Kerri Burnside is a fourth grade teacher at Eastside Elementary in Clinton. She's helping nine and ten year old students understand the impact of the September 11th attacks. For a couple of years, she held skype sessions in class with - now retired - New York City firefighter, Carl Schramm. Burnside says it's exciting for her students to meet him in person this year, for the first time.
"I'm delighted to be able to provide this experience to our kids today. I have always to instill the importance of this day in history with my students. Two years ago we skyped with him. This summer he contacted me and said 'I want to come talk to them in person!'," says Burnside.
Schramm was a first-responder on September 11th, 2001. Eastside's fourth-graders were not even born yet, making it that much more important for him to share his personal experiences with them.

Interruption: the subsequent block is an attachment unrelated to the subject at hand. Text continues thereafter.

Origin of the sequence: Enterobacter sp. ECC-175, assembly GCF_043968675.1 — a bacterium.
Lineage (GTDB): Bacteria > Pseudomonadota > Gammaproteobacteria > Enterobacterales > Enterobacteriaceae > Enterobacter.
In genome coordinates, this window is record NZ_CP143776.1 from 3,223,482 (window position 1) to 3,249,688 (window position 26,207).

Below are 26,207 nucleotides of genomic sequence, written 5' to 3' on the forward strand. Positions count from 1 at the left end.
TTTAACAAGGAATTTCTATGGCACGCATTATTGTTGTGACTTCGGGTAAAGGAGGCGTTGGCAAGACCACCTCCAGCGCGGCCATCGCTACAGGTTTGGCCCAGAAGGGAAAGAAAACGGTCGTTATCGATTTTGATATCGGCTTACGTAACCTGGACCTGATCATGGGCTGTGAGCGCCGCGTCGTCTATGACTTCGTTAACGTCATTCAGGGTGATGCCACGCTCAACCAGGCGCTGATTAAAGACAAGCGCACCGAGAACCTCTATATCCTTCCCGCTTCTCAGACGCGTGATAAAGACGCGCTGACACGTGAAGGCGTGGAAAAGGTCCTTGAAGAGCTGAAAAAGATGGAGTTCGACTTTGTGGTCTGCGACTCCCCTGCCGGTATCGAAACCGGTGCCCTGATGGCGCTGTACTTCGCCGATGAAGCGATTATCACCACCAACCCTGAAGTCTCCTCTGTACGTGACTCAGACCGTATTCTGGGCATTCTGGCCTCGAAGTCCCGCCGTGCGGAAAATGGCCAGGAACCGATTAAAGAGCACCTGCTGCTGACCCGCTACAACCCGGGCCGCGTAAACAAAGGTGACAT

"A lot of it was kind of unreal. When I saw that first building collapse, I said to myself, I cant imagine how many police officers, firefighters, and civilians just died. A total of almost 1,700 or 1,800 people, we start digging through, and searching through the rubble, and you're finding people, but it was like were doing this, and nobody's finding anybody," Schramm says.
Schramm detailed his experiences at ground zero that day. He says by sharing with the next generation, the memory of New York’s most tragic moment will never be forgotten.